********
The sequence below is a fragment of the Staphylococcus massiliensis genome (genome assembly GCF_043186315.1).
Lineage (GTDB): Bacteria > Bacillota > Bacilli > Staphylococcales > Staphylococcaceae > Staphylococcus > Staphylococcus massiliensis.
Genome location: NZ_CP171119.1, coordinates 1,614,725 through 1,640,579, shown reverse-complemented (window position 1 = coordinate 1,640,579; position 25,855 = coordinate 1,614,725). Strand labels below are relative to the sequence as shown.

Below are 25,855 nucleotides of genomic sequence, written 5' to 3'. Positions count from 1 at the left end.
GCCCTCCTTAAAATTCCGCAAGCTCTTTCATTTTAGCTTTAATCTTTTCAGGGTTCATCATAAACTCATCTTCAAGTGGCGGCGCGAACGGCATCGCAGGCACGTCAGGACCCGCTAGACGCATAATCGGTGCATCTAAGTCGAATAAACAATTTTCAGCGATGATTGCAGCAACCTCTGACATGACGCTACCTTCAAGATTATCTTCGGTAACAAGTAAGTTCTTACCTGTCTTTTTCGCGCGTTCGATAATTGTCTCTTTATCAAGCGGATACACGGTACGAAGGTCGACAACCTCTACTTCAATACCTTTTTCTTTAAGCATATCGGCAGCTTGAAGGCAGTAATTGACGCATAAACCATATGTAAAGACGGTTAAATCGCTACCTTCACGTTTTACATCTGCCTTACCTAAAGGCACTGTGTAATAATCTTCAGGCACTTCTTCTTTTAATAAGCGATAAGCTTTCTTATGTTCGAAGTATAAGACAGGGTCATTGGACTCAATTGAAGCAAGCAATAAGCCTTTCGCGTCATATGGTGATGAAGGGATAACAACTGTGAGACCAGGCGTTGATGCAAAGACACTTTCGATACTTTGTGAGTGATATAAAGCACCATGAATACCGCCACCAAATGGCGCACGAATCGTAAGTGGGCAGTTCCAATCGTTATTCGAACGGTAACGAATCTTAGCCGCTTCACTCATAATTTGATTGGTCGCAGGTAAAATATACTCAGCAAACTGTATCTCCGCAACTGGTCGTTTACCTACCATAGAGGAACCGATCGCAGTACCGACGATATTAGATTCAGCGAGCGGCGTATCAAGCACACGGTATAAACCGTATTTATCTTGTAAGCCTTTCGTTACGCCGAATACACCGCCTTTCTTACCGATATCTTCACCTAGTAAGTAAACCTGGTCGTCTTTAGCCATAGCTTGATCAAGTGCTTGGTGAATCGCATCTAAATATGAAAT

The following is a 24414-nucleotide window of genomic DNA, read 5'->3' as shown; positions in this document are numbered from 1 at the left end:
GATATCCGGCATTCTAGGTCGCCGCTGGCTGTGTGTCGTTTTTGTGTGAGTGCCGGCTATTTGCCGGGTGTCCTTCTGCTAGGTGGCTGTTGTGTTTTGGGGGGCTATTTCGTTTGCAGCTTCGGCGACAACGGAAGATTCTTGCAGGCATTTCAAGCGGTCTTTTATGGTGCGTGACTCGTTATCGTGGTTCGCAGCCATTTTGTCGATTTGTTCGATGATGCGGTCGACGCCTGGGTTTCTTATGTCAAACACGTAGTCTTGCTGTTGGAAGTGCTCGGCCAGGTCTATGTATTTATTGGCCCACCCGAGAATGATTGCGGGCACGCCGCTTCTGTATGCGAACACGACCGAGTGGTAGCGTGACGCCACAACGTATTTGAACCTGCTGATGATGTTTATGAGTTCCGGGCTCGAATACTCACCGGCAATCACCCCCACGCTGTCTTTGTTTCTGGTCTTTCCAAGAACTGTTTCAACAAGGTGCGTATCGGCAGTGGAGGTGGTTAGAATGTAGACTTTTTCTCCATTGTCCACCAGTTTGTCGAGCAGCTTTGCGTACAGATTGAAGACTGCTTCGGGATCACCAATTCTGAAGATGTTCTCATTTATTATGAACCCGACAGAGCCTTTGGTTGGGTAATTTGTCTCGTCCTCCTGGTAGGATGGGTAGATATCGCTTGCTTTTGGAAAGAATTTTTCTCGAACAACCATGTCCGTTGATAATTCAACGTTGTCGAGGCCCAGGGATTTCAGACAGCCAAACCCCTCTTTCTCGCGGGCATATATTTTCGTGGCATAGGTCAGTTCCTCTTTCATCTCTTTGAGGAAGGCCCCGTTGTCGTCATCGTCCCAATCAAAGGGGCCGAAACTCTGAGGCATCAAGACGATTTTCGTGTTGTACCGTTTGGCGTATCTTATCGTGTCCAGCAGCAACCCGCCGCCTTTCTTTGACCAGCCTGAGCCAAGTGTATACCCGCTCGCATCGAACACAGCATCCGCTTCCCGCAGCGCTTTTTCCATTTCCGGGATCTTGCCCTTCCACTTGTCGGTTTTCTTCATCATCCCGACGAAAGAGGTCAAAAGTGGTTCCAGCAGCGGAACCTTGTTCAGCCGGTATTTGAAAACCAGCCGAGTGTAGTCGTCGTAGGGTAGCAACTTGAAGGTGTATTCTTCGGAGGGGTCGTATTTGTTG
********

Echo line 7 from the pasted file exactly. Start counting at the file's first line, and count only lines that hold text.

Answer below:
GATATCCGGCATTCTAGGTCGCCGCTGGCTGTGTGTCGTTTTTGTGTGAGTGCCGGCTATTTGCCGGGTGTCCTTCTGCTAGGTGGCTGTTGTGTTTTGGGGGGCTATTTCGTTTGCAGCTTCGGCGACAACGGAAGATTCTTGCAGGCATTTCAAGCGGTCTTTTATGGTGCGTGACTCGTTATCGTGGTTCGCAGCCATTTTGTCGATTTGTTCGATGATGCGGTCGACGCCTGGGTTTCTTATGTCAAACACGTAGTCTTGCTGTTGGAAGTGCTCGGCCAGGTCTATGTATTTATTGGCCCACCCGAGAATGATTGCGGGCACGCCGCTTCTGTATGCGAACACGACCGAGTGGTAGCGTGACGCCACAACGTATTTGAACCTGCTGATGATGTTTATGAGTTCCGGGCTCGAATACTCACCGGCAATCACCCCCACGCTGTCTTTGTTTCTGGTCTTTCCAAGAACTGTTTCAACAAGGTGCGTATCGGCAGTGGAGGTGGTTAGAATGTAGACTTTTTCTCCATTGTCCACCAGTTTGTCGAGCAGCTTTGCGTACAGATTGAAGACTGCTTCGGGATCACCAATTCTGAAGATGTTCTCATTTATTATGAACCCGACAGAGCCTTTGGTTGGGTAATTTGTCTCGTCCTCCTGGTAGGATGGGTAGATATCGCTTGCTTTTGGAAAGAATTTTTCTCGAACAACCATGTCCGTTGATAATTCAACGTTGTCGAGGCCCAGGGATTTCAGACAGCCAAACCCCTCTTTCTCGCGGGCATATATTTTCGTGGCATAGGTCAGTTCCTCTTTCATCTCTTTGAGGAAGGCCCCGTTGTCGTCATCGTCCCAATCAAAGGGGCCGAAACTCTGAGGCATCAAGACGATTTTCGTGTTGTACCGTTTGGCGTATCTTATCGTGTCCAGCAGCAACCCGCCGCCTTTCTTTGACCAGCCTGAGCCAAGTGTATACCCGCTCGCATCGAACACAGCATCCGCTTCCCGCAGCGCTTTTTCCATTTCCGGGATCTTGCCCTTCCACTTGTCGGTTTTCTTCATCATCCCGACGAAAGAGGTCAAAAGTGGTTCCAGCAGCGGAACCTTGTTCAGCCGGTATTTGAAAACCAGCCGAGTGTAGTCGTCGTAGGGTAGCAACTTGAAGGTGTATTCTTCGGAGGGGTCGTATTTGTTG